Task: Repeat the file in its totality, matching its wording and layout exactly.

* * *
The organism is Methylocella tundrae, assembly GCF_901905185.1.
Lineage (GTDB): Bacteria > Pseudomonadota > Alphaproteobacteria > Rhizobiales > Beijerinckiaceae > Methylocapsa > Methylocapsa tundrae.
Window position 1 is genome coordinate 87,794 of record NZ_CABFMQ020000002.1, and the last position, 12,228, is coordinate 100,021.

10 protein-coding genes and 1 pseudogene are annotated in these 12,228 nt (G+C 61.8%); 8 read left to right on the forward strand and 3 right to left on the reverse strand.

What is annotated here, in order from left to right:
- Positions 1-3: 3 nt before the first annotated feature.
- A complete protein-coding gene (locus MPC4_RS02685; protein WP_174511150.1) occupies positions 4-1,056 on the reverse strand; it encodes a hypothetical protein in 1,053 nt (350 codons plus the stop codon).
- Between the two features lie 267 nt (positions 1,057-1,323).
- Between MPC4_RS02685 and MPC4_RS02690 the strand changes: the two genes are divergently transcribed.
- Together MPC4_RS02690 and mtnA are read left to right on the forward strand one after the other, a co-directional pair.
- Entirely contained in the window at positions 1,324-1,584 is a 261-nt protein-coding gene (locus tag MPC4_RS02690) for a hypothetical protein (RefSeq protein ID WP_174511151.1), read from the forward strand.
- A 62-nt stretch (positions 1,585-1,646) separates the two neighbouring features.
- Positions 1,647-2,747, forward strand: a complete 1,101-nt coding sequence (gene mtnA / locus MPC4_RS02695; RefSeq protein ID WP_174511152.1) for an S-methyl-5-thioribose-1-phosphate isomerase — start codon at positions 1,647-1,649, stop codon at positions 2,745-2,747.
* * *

The organism is Methylocella tundrae, assembly GCF_901905185.1.
Lineage (GTDB): Bacteria > Pseudomonadota > Alphaproteobacteria > Rhizobiales > Beijerinckiaceae > Methylocapsa > Methylocapsa tundrae.
Window position 1 is genome coordinate 87,794 of record NZ_CABFMQ020000002.1, and the last position, 12,228, is coordinate 100,021.

10 protein-coding genes and 1 pseudogene are annotated in these 12,228 nt (G+C 61.8%); 8 read left to right on the forward strand and 3 right to left on the reverse strand.

What is annotated here, in order from left to right:
- Positions 1-3: 3 nt before the first annotated feature.
- A complete protein-coding gene (locus MPC4_RS02685; protein WP_174511150.1) occupies positions 4-1,056 on the reverse strand; it encodes a hypothetical protein in 1,053 nt (350 codons plus the stop codon).
- Between the two features lie 267 nt (positions 1,057-1,323).
- Between MPC4_RS02685 and MPC4_RS02690 the strand changes: the two genes are divergently transcribed.
- Together MPC4_RS02690 and mtnA are read left to right on the forward strand one after the other, a co-directional pair.
- Entirely contained in the window at positions 1,324-1,584 is a 261-nt protein-coding gene (locus tag MPC4_RS02690) for a hypothetical protein (RefSeq protein ID WP_174511151.1), read from the forward strand.
- A 62-nt stretch (positions 1,585-1,646) separates the two neighbouring features.
- Positions 1,647-2,747, forward strand: a complete 1,101-nt coding sequence (gene mtnA / locus MPC4_RS02695; RefSeq protein ID WP_174511152.1) for an S-methyl-5-thioribose-1-phosphate isomerase — start codon at positions 1,647-1,649, stop codon at positions 2,745-2,747.